One-way doors. These decisions are “nearly irreversible and must be made methodically, carefully, slowly, with great deliberation and consultation. If you walk through and don’t like what you see on the other side, you can’t get back to where you were before.”
Two-way doors. These decisions are changeable and reversible. “If you’ve made a suboptimal Type 2 decision, you don’t have to live with the consequences for that long. You can reopen the door and go back through. Type 2 decisions can and should be made quickly by high judgment individuals or small groups.”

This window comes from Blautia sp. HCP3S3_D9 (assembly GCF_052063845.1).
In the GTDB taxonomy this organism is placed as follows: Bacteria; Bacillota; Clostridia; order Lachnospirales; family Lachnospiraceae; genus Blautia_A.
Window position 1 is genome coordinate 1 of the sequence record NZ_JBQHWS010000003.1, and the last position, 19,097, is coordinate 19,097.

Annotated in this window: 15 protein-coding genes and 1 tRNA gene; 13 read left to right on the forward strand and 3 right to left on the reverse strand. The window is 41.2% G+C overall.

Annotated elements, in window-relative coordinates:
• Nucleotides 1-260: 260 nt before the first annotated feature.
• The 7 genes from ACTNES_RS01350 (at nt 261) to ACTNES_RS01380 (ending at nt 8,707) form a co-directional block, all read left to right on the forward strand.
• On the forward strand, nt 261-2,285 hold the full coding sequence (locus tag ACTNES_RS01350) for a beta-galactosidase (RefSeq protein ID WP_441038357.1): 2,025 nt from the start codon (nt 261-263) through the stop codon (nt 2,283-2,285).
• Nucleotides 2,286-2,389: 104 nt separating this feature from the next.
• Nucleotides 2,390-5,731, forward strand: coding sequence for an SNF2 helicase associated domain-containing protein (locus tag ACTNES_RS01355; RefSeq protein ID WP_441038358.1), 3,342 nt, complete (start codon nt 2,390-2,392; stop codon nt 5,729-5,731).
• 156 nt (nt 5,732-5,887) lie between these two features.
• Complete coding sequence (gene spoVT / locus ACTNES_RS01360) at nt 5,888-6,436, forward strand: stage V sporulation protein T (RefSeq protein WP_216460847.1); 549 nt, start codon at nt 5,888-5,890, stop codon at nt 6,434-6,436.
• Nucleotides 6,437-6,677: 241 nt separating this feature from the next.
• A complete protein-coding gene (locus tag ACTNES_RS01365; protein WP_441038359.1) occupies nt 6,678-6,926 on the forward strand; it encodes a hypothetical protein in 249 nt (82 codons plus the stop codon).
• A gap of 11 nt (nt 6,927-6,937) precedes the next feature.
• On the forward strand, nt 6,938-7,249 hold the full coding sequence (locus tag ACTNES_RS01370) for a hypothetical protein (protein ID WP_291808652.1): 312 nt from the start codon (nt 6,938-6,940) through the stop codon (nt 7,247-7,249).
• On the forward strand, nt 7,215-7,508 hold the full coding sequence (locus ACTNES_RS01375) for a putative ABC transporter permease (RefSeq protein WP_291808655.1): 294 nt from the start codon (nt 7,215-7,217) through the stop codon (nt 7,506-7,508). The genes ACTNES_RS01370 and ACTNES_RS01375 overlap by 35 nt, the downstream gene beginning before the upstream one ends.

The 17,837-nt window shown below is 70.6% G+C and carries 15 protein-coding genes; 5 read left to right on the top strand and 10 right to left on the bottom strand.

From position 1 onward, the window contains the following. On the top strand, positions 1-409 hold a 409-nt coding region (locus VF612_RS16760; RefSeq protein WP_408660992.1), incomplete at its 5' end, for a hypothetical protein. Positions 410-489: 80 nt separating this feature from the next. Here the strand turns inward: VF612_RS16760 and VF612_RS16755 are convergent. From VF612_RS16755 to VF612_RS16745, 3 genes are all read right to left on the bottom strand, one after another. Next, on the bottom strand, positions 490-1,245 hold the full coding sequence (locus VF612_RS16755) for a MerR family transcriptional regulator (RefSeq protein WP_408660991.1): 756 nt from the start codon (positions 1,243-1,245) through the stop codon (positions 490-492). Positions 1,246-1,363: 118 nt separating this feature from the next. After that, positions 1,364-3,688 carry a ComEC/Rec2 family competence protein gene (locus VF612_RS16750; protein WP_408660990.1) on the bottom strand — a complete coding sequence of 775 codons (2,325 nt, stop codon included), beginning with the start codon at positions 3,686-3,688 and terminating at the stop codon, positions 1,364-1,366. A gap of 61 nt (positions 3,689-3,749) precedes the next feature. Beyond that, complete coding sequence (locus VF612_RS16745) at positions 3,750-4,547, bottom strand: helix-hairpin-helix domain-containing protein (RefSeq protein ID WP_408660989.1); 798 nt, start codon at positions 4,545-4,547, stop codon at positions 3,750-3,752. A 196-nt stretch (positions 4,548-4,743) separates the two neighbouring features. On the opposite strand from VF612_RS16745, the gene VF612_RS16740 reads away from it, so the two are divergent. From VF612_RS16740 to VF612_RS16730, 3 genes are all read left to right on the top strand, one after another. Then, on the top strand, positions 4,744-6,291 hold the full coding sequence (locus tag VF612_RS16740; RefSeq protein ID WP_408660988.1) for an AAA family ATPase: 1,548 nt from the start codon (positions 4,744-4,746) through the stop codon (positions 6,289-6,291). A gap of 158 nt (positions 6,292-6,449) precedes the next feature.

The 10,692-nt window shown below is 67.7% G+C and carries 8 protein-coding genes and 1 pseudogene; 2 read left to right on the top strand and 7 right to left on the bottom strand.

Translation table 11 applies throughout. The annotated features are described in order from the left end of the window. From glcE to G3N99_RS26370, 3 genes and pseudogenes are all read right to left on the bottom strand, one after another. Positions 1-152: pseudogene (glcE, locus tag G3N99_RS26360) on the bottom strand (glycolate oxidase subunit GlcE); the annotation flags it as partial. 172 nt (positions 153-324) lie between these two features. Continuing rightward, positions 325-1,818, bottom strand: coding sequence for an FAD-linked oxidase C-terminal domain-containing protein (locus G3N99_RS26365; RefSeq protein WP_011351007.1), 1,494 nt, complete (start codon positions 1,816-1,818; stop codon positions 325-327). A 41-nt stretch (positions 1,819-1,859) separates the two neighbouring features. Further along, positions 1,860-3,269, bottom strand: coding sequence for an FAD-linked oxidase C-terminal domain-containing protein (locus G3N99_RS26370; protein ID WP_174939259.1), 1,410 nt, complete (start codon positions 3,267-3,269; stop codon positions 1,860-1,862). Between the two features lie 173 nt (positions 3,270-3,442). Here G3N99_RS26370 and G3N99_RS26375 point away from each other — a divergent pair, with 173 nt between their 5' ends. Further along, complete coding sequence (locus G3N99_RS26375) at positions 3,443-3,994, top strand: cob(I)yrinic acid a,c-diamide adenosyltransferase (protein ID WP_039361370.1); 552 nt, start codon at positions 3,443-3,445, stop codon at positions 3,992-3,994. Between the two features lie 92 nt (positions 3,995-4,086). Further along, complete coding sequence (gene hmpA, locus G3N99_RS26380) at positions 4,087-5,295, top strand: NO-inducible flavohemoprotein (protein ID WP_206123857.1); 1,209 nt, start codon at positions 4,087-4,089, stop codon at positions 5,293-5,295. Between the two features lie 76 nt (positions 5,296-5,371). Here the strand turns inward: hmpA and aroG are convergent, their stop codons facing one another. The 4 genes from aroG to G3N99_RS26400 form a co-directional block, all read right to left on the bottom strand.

One-way doors. These decisions are irreversible.
Rule: Proceed cautiously.
Two-way doors. These decisions are changeable and reversible.
Rule: Experiment quickly.
Way too often, we get stuck debating decisions that are changeable and reversible. This leads to slower progress, unnecessary risk aversion, and less innovation.
Solution: Agree on the decision type first.
The best way I’ve found to avoid this trap is to first agree on the decision type, before diving into the details of the actual decision. Instead of asking the heavy question “Is this the right decision”, you ask “Is this decision reversible”?
This exercise takes a bit more work upfront, but unlocks tremendous agility down the line. Labeling a decision as a two-way door gives you permission to try, fail, and